Directed by Malcolm Ingram.
Featuring Kevin Smith, Scott Mosier, Jason Mewes, Stan Lee, Justin Long, Penn Jillette, Ben Affleck, Matt Damon, Jennifer Schwalbach Smith, Harley Quinn Smith, Walt Flanagan, Bryan Johnson, Brian Quinn, and George Carlin.
Clerk. (with an intentional period at the end of the title) is a comprehensive documentary about the personal life and filmmaking career of Kevin Smith. It charts his trajectory from the early days of making Clerks on a shoestring to becoming the Hollywood flavor of the month, suffering through a few missteps, and eventually embracing his identity as father, filmmaker, public speaker, and Silent Bob.
Three things defined my outlook on life as a 20-something during the 1990s: Douglas Coupland’s novel Generation X: Tales for an Accelerated Culture, Richard Linklater’s movie Slacker, and Kevin Smith’s flicks, starting with Clerks. I was not a career-driven person – although I did have a focus on how I could make a living as a writer – so all three spoke to my general sense of ennui.
I managed to carve out a living for myself as a writer, although the vast majority of my income was in the corporate writing world, and now I find myself looking back, much as Kevin Smith does in this new documentary about his life, Clerk. Running nearly two hours, it’s a fairly comprehensive overview of his personal and professional lives, hitting all the highlights fans would expect while not shying away from controversies.
Smith was interviewed for the film along with many others, including his long-time former producer Scott Mosier, Jason “Jay” Mewes, Stan Lee (in archival clips), Justin Long, Penn Jillette, Richard Linklater, Ben Affleck, Matt Damon, his wife Jennifer Schwalbach Smith and their daughter, Harley Quinn Smith, buddies Walt Flanagan, Bryan Johnson, and Brian Quinn, and journalist and podcast co-host Marc Bernardin.
Brian O’Halloran, who plays Dante Hicks in the Clerks movies, shows up too, although his co-star Jeff Anderson is a no-show, as are Rosario Dawson, Jennifer Lopez (yes, not a shock), and Jason Lee. Stan Lee and George Carlin appear in archival clips.
Smith also takes the camera crew on a driving tour of important places in his life, including his high school, the infamous Quick Stop Groceries convenience store, and his comic book shop, Jay & Silent Bob’s Secret Stash. Archival videos feature prominently in the film as well, including on-set footage from various film productions, shots from his speaking engagements, and even video of him in high school plays. Part of a grainy video Smith shot for his parents before heading off to film school opens the documentary.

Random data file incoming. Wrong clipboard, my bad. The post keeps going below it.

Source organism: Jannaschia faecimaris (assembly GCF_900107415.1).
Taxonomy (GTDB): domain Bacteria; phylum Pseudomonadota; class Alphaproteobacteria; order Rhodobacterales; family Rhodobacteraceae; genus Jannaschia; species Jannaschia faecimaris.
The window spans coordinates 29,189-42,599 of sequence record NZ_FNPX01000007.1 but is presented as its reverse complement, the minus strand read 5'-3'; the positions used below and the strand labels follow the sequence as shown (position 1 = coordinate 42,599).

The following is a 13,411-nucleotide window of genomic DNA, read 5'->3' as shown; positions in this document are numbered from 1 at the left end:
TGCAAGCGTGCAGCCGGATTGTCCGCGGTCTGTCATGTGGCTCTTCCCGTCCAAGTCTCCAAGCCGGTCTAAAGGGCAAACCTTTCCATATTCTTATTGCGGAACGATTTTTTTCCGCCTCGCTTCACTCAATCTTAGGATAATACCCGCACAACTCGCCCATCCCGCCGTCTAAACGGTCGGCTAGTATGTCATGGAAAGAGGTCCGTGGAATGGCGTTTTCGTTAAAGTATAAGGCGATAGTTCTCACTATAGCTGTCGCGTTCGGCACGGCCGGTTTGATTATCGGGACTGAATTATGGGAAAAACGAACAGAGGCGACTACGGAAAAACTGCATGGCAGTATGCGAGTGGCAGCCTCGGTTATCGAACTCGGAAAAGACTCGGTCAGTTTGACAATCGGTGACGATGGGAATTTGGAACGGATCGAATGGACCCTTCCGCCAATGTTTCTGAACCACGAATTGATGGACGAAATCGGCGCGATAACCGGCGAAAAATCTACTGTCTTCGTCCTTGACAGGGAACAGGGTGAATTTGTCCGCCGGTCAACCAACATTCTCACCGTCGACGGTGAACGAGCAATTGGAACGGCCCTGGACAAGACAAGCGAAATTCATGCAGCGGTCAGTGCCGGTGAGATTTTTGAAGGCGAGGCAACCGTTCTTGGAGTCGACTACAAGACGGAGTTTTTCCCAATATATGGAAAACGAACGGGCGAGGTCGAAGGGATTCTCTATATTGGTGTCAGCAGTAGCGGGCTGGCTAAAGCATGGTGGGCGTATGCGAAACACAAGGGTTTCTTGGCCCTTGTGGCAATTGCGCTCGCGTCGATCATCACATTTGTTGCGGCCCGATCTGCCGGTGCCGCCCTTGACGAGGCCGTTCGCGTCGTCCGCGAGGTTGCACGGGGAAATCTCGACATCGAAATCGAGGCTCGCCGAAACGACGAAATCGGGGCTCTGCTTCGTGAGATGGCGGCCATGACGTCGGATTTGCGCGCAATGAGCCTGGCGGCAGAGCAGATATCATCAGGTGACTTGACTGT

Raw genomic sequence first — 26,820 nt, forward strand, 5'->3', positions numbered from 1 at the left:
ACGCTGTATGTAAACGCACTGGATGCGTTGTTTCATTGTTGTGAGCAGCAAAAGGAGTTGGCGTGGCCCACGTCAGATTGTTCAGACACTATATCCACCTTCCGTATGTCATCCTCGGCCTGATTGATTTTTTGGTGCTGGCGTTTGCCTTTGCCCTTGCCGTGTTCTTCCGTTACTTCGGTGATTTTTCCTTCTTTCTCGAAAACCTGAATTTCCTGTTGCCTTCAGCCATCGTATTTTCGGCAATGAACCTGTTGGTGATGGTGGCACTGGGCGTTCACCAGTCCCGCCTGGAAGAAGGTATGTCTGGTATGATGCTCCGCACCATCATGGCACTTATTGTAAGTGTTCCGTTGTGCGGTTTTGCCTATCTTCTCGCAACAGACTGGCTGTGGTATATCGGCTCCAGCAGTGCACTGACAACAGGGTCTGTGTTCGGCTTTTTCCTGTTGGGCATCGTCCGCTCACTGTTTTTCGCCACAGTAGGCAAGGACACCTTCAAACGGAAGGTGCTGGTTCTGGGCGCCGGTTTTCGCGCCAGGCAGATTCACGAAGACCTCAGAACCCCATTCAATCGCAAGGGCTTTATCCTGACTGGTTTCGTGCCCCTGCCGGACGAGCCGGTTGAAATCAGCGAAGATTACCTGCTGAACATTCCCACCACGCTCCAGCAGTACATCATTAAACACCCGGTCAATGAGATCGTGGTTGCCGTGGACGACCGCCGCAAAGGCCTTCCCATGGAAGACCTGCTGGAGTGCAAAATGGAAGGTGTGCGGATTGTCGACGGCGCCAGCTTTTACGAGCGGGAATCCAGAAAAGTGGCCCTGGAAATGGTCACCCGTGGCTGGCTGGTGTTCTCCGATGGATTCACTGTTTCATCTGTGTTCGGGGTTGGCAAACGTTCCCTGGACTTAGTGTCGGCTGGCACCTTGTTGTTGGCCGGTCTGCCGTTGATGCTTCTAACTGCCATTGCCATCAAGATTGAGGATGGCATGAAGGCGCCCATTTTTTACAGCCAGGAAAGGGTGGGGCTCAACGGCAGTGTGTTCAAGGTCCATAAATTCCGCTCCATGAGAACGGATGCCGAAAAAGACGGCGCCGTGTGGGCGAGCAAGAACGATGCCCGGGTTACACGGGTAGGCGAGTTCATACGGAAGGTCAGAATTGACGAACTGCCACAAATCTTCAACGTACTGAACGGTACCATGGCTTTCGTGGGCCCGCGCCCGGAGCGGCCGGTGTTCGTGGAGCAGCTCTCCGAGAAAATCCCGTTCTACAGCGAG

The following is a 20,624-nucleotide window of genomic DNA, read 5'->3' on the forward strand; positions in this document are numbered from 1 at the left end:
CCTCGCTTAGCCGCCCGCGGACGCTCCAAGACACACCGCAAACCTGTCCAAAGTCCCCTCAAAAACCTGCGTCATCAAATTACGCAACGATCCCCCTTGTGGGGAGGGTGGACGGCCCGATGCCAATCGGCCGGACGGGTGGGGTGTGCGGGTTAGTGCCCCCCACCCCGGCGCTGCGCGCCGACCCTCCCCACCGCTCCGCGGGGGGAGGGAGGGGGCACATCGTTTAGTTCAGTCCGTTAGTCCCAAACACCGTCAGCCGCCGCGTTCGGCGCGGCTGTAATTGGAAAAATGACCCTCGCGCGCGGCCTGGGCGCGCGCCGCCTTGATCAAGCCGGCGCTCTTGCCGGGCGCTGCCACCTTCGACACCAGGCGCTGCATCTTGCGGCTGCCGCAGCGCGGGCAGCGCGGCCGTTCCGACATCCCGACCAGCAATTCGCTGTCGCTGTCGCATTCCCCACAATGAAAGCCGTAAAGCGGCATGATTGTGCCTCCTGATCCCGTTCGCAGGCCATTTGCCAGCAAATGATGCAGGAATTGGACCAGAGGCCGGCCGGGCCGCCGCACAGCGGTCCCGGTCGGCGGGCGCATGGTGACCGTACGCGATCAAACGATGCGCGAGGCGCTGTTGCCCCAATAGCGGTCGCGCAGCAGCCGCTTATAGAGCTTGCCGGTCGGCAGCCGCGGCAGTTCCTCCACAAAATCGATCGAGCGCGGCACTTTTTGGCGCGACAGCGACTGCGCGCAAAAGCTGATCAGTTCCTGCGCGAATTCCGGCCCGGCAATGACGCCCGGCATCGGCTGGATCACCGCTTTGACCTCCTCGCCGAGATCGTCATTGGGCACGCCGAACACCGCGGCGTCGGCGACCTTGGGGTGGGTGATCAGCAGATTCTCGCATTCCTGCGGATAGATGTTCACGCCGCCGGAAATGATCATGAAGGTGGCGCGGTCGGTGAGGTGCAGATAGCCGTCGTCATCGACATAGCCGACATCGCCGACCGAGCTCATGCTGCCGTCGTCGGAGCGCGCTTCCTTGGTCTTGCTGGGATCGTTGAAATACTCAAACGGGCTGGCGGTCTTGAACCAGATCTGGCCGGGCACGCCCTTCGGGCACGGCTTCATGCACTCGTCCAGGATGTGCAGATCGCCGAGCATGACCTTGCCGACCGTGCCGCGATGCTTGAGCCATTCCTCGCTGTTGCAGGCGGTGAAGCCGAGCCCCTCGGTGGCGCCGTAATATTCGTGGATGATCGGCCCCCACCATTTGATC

A couple themes run through the film, such as the importance of family and the idea of bootstrapping your career without waiting for permission to do what you want. Interviews with his mother, Grace, and brother, Donald, augment the former, as do interviews with his wife and his daughter, who has become an actress in her own right. Unfortunately, his father passed away in 2003 and is only shown in old family video clips.
The latter theme, bootstrapping your career, runs throughout the documentary and even shows up when the participants are talking about his more recent movies. As Smith and others note, he’s managed to make a good living by simply being himself, including fees for speaking engagements, selling autographed merchandise, and making the kinds of movies he wants to make, regardless of how well they do at the box office. In his middle-aged years, he’s embraced being Kevin Smith and giving the fans what they want.
Clerk. also doesn’t shy away from the filmmaker’s missteps, including the infamous Tusk and Jersey Girl. I interviewed him for an article ahead of Dogma’s release in 1999, and I remember him saying that he wanted to start making other kinds of movies because no one wanted to see middle-aged versions of Jay and Silent Bob – I’d love to go back in time and show him his current filmography, which includes Clerks II and Clerks III (on a side note, I can attest to how open he is, which several people remark on in the film: I approached him cold at San Diego Comic Con and he was happy to give me the View Askew Productions office number and have me call to schedule an interview).
Smith’s connection to Harvey Weinstein is another controversy that the documentary doesn’t stay away from. He says he had no idea about the infamous producer’s horrific behavior, thinking it was limited to cheating on his wife, and adds that he would undo all his early success if it meant no women had to be subjected to such awful abuse. Clerk. also notes that he has donated to charity all his future royalties connected to Weinstein films.
In the end, Clerk. (yes, there’s supposed to be a period in the title) serves up a comprehensive overview of the life of an indie filmmaker who many people admire for making his own way and carving out a unique slice of the American dream. Hardcore fans may not learn much that’s new, since Smith has always been public about his life, but anyone who’s curious to learn more will get a well-rounded picture of the man. (No pun intended, and, yes, his heart attack is discussed too).
Flickering Myth Rating – Film: ★ ★ ★ ★ / Movie: ★ ★ ★ ★
Clerk is available on digital from November 23rd.